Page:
Mike Vickers, between two Beatles…
A groovy picture sleeve (I do not own…)
Listen/Download – The Baker Street Philharmonic – Tycho
I hope everyone had a chance to dig into this month’s edition of the Iron Leg Radio Show.
The tune I bring you today was one of those happy accidents that makes record digging so rewarding.
I was out in Pittsburgh a while back, and pulled the 45 you see before you out of a box. The group name caught my eye, but it was when I saw the name Mike Vickers on the label, the record moved into my keeper pile immediately.
Vickers was a woodwind player (flute and sax) who took up the guitar when Manfred Mann needed an axeman. He played and recorded with the band (on all three instruments) before exiting in 1965.
He went on to conduct the orchestra on the live satellite broadcast of the Beatles ‘All You Need Is Love’ and record in a variety of solo settings.
One of them was the Baker Street Philharmonic.
They were not a one-45 outfit. There were – between 1969 and the mid-70s – a number of LPs released under that name, in a variety of pop instrumental styles.
There are purely “easy” selections, library-style efforts, Moog synthesizer features and more adventurous cuts, like the track I bring you today, ‘Tycho’.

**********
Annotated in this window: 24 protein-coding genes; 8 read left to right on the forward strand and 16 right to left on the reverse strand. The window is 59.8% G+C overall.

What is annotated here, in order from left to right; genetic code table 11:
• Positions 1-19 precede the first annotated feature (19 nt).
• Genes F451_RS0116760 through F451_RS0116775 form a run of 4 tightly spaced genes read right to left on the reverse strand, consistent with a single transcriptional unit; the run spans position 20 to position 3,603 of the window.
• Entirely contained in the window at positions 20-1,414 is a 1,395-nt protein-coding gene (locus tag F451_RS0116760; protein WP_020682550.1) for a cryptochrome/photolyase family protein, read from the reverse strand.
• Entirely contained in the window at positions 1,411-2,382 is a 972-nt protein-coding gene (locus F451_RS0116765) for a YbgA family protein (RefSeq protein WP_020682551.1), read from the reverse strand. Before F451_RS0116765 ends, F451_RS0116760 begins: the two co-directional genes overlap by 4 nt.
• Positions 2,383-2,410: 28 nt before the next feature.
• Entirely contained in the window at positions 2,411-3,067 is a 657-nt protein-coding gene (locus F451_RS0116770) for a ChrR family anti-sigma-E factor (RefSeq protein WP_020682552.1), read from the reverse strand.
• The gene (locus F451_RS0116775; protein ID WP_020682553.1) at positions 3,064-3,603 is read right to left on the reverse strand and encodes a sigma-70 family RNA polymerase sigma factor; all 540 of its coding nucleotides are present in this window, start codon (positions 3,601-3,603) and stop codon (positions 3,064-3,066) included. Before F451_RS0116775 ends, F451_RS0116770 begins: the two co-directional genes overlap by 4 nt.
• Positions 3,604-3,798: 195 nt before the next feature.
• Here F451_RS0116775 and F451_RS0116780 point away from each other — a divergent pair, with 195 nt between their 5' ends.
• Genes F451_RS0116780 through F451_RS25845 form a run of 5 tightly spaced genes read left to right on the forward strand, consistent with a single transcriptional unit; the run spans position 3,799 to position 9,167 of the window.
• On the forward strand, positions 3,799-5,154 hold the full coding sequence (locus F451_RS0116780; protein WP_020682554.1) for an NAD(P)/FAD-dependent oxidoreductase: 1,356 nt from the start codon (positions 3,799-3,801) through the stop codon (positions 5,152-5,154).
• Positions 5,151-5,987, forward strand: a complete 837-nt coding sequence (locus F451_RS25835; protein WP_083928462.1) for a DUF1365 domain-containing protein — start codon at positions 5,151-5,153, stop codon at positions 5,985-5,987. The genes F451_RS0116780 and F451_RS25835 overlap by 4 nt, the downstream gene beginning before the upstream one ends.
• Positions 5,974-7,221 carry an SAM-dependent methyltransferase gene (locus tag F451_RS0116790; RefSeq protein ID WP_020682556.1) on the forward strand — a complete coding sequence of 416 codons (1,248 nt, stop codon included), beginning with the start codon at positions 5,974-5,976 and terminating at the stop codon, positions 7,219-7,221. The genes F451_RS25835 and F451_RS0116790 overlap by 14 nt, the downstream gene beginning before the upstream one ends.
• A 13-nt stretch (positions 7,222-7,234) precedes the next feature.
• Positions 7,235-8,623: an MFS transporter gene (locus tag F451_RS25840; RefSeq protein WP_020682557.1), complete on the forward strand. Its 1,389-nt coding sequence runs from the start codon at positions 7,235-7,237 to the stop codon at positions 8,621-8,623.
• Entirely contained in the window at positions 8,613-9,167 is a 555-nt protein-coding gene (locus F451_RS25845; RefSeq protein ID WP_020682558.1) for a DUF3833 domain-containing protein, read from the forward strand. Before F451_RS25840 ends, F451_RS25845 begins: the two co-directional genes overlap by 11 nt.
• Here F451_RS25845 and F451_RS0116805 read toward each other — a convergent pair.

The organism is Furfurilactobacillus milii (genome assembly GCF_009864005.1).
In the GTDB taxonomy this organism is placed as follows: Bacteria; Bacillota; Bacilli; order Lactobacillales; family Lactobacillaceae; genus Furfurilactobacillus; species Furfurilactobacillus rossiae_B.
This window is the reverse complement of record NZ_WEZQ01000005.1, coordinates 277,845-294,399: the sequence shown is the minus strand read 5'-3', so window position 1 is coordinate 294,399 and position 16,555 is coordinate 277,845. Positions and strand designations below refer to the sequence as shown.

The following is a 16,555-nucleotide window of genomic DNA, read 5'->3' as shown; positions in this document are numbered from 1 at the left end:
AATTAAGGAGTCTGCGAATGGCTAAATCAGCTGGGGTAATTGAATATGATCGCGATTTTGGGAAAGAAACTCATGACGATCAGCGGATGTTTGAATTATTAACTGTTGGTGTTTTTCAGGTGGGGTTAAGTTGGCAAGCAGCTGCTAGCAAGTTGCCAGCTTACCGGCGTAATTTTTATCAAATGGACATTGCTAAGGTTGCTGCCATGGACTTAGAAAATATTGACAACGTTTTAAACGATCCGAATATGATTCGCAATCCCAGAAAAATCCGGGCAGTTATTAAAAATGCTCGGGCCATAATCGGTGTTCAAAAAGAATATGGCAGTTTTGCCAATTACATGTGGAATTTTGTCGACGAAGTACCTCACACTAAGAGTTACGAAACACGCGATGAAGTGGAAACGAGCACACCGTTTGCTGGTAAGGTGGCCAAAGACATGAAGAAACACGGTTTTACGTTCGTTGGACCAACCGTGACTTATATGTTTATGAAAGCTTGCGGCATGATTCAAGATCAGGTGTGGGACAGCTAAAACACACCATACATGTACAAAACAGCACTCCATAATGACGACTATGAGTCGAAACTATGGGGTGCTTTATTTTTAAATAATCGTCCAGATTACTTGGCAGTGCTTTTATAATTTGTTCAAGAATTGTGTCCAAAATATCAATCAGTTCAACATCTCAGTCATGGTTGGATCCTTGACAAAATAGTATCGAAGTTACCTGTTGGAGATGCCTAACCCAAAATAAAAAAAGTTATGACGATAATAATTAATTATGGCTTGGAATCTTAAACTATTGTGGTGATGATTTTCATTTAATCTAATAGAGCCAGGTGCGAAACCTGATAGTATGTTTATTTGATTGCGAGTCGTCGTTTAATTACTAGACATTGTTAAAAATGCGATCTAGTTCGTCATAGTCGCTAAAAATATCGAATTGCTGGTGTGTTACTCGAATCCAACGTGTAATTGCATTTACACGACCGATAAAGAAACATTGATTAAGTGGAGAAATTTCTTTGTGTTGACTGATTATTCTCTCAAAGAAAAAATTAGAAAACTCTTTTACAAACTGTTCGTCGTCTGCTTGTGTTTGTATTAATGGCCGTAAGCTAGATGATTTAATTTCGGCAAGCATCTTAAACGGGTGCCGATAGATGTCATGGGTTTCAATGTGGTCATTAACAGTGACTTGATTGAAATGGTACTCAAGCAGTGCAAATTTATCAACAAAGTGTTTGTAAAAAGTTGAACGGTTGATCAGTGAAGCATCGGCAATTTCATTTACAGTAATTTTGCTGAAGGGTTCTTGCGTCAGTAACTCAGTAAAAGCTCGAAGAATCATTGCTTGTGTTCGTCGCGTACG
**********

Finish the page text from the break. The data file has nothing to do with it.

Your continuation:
‘Tycho’, marked by heavy guitar, organ and sweeping strings was a 45-only release, backed with a retitled version of Serge Gainsbourg’s ‘Je T’aime’ called ‘Love at First Sight’.
While I’m not sure, it seems that ‘Tycho’ may have at one time been a part of what has been referred to as the ‘moon suite’ from the first Baker Street Philharmonic LP. This was a tribute to the moon landing that included tracks like ‘Ocean of Storms’ and ‘Sea of Tranquility’ (Tycho being a major crater on the surface of the moon).
‘Tycho’ is in turns poppy and atmospheric, especially when the strings come in.
It has an almost cinematic feel, as if it were composed as a TV or movie theme, which is fitting as Vickers went on to compose pieces that would be used for the TV game show ‘Jackpot’ and ‘The Week In Baseball’.
It is a very interesting piece of music, as well as a look into the diverse, post-Manfreds career of Vickers.
I hope you dig it, and I’ll see you all next week.